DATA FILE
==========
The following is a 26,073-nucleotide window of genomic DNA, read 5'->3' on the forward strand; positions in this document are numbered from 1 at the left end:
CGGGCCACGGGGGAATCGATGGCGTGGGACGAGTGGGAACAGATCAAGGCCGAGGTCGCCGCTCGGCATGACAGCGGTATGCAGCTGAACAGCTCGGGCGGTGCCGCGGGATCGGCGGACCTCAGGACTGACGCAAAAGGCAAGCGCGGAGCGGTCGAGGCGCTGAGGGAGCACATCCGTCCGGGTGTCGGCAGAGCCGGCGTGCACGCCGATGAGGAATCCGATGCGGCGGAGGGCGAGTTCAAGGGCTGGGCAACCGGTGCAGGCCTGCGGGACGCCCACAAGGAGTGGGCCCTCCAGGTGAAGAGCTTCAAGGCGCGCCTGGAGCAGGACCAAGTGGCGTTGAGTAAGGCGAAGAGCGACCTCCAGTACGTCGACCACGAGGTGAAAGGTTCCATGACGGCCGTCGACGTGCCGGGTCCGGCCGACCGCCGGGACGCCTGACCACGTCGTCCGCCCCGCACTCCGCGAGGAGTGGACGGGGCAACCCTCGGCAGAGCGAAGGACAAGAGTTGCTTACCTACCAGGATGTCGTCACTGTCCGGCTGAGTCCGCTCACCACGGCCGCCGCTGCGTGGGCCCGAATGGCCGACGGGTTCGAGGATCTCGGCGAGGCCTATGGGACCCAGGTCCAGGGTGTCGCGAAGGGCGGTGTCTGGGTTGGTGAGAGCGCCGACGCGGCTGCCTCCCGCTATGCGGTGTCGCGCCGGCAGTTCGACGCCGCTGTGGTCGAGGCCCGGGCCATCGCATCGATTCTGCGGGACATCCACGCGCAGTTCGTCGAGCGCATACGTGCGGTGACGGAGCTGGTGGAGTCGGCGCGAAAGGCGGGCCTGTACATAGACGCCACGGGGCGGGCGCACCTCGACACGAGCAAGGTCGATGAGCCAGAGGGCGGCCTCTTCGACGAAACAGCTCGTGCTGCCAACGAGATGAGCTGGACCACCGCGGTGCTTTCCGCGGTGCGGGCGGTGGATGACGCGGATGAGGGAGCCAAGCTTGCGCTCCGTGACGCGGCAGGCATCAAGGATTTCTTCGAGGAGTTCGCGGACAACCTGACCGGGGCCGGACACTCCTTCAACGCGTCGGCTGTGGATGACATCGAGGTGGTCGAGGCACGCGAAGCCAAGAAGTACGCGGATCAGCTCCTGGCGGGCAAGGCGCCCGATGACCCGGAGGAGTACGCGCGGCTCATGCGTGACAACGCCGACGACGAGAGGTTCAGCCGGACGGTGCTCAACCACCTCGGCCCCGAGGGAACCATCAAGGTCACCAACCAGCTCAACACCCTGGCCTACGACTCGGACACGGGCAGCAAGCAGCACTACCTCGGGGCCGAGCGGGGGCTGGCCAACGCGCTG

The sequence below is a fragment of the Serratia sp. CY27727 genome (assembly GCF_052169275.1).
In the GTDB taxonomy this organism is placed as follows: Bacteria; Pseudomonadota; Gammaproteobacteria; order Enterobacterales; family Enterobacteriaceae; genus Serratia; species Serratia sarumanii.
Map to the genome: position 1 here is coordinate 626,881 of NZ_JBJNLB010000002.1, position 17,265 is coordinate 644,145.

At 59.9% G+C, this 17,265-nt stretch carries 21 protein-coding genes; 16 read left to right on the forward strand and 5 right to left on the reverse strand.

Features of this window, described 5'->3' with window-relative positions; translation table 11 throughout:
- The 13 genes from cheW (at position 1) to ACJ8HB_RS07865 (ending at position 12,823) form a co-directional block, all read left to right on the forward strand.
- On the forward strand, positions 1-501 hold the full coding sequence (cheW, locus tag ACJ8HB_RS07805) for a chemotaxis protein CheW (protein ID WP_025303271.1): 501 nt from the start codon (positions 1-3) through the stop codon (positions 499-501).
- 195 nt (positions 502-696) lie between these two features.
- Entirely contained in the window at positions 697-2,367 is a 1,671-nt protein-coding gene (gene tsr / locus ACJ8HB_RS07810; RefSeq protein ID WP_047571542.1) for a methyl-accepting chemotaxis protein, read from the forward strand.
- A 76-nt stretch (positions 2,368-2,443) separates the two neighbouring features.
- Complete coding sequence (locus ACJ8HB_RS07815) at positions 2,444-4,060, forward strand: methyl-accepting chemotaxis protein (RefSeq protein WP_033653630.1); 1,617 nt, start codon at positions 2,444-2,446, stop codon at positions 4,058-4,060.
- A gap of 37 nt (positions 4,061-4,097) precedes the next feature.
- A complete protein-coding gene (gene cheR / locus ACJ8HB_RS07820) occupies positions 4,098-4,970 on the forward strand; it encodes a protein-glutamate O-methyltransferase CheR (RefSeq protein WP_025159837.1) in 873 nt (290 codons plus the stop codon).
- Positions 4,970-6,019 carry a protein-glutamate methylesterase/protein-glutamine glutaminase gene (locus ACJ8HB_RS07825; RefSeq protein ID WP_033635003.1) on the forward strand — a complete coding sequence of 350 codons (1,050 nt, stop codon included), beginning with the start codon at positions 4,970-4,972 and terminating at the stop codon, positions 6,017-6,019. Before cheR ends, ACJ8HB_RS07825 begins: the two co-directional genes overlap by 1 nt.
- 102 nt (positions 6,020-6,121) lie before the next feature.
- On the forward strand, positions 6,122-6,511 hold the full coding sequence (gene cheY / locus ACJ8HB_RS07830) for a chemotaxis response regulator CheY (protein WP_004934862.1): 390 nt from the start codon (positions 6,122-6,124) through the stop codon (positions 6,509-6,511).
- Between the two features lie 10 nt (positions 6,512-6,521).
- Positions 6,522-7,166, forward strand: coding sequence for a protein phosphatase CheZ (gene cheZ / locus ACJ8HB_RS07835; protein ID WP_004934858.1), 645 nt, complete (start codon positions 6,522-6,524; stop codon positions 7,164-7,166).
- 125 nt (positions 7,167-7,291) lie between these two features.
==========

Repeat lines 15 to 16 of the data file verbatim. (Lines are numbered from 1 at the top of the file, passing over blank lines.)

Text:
- A complete protein-coding gene (gene cheR / locus ACJ8HB_RS07820) occupies positions 4,098-4,970 on the forward strand; it encodes a protein-glutamate O-methyltransferase CheR (RefSeq protein WP_025159837.1) in 873 nt (290 codons plus the stop codon).
- Positions 4,970-6,019 carry a protein-glutamate methylesterase/protein-glutamine glutaminase gene (locus ACJ8HB_RS07825; RefSeq protein ID WP_033635003.1) on the forward strand — a complete coding sequence of 350 codons (1,050 nt, stop codon included), beginning with the start codon at positions 4,970-4,972 and terminating at the stop codon, positions 6,017-6,019. Before cheR ends, ACJ8HB_RS07825 begins: the two co-directional genes overlap by 1 nt.